Definition of permeate
: to diffuse through or penetrate something
1 : to spread or diffuse through a room permeated with tobacco smoke
2 : to pass through the pores or interstices of
permeativeplay \ˈpər-mē-ˌā-tiv\ adjective
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Examples of permeate in a Sentence
The water permeated the sand.
The smell of baking bread permeated the kitchen.
A feeling of anxiety permeated the office as we rushed to meet the deadline.
The rain permeated through the soil.
Recent Examples of permeate from the Web
Their extensive time playing together helped forge a tight bond that permeated the roster.
A beautiful undercurrent of loneliness permeates the work as all of the characters seem to be grasping at real relationships and failing, either due to circumstance or flaws in their person.
At Hershey, where the seductive odor of chocolate permeates the air, 188 people slept on cots set up in a covered ice rink.
In the Rio Grande Valley, notions of heritage and pride often involve an undercurrent of assimilation that permeates everyday life.
An American of Chinese immigrant heritage, Mr. Tao performed flinty works by Copland and the American maverick Frederic Rzewski, whose leftist convictions permeate his music.
The First Lady of the Fugees has permeated the culture for 20 years and continues to perform around the globe.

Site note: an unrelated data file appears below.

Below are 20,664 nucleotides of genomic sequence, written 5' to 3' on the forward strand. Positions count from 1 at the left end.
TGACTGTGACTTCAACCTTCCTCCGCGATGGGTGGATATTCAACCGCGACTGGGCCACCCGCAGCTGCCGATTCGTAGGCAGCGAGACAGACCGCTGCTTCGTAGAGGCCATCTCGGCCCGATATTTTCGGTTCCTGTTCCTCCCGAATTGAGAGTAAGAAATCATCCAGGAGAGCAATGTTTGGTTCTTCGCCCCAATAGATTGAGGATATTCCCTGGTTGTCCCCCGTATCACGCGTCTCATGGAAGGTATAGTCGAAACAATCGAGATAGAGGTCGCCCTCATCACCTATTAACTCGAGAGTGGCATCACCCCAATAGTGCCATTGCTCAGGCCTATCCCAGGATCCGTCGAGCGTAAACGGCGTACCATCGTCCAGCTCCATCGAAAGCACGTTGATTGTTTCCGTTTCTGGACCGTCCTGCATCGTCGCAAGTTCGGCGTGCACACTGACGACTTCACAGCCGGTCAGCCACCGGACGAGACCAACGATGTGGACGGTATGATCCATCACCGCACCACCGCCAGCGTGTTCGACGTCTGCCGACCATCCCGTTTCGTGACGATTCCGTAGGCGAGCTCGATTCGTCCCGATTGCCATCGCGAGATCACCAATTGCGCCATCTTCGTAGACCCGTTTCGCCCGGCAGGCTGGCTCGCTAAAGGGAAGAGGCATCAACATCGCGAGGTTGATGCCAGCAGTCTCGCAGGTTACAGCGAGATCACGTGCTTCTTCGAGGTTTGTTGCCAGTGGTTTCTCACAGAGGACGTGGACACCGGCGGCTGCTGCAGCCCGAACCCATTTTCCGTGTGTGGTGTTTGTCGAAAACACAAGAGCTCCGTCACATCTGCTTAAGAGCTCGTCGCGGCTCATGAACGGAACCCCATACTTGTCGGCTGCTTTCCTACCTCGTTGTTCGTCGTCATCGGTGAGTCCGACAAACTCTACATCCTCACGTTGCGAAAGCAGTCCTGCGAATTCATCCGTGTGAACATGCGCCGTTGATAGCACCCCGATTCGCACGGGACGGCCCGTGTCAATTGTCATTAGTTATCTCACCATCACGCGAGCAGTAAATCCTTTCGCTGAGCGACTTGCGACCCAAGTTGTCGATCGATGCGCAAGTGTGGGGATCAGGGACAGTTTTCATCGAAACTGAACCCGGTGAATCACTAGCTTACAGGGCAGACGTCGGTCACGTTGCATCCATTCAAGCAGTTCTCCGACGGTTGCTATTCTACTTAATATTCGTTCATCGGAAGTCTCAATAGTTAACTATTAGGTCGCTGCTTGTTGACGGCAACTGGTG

This sense of third person awareness permeated all my conversations with young Instagram users, making our interviews frustratingly repetitive and formal.
Indeed, there is a certain amount of optimism that permeates Team Penske, even with uncertainty about what will happen during the final practice Friday and the race on Sunday.
These example sentences are selected automatically from various online news sources to reflect current usage of the word 'permeate'. Views expressed in the examples do not represent the opinion of Merriam-Webster or its editors. Send us feedback.
Did You Know?
It's no surprise that permeate means "to pass through something" - it was borrowed into English in the mid-17th century from the Latin permeatus, which comes from the prefix per- ("through") and the verb meare, meaning "to go" or "to pass." "Meare" itself comes from an ancient root that may have also led to Middle Welsh and Czech words meaning "to go" and "to pass," respectively. Other descendants of "meare" in English include "permeative," "permeable," "meatus" ("a natural body passage"), and the relatively rare "irremeable" ("offering no possibility of return").
Origin and Etymology of permeate
Latin permeatus, past participle of permeare, from per- through + meare to go, pass; akin to Middle Welsh mynet to go, Czech míjet to pass
First Known Use: 1656See Words from the same year
PERMEATE Defined for English Language Learners
Definition of permeate for English Language Learners
: to pass or spread through (something)
PERMEATE Defined for Kids
Definition of permeate for Students
1 : to pass through something that has pores or small openings or is in a loose form Water permeates sand.
2 : to spread throughout The smell of smoke permeated the room.
Medical Definition of permeate
intransitive verb: to diffuse through or penetrate something
transitive verb: to pass through the pores or interstices of
Seen and Heard
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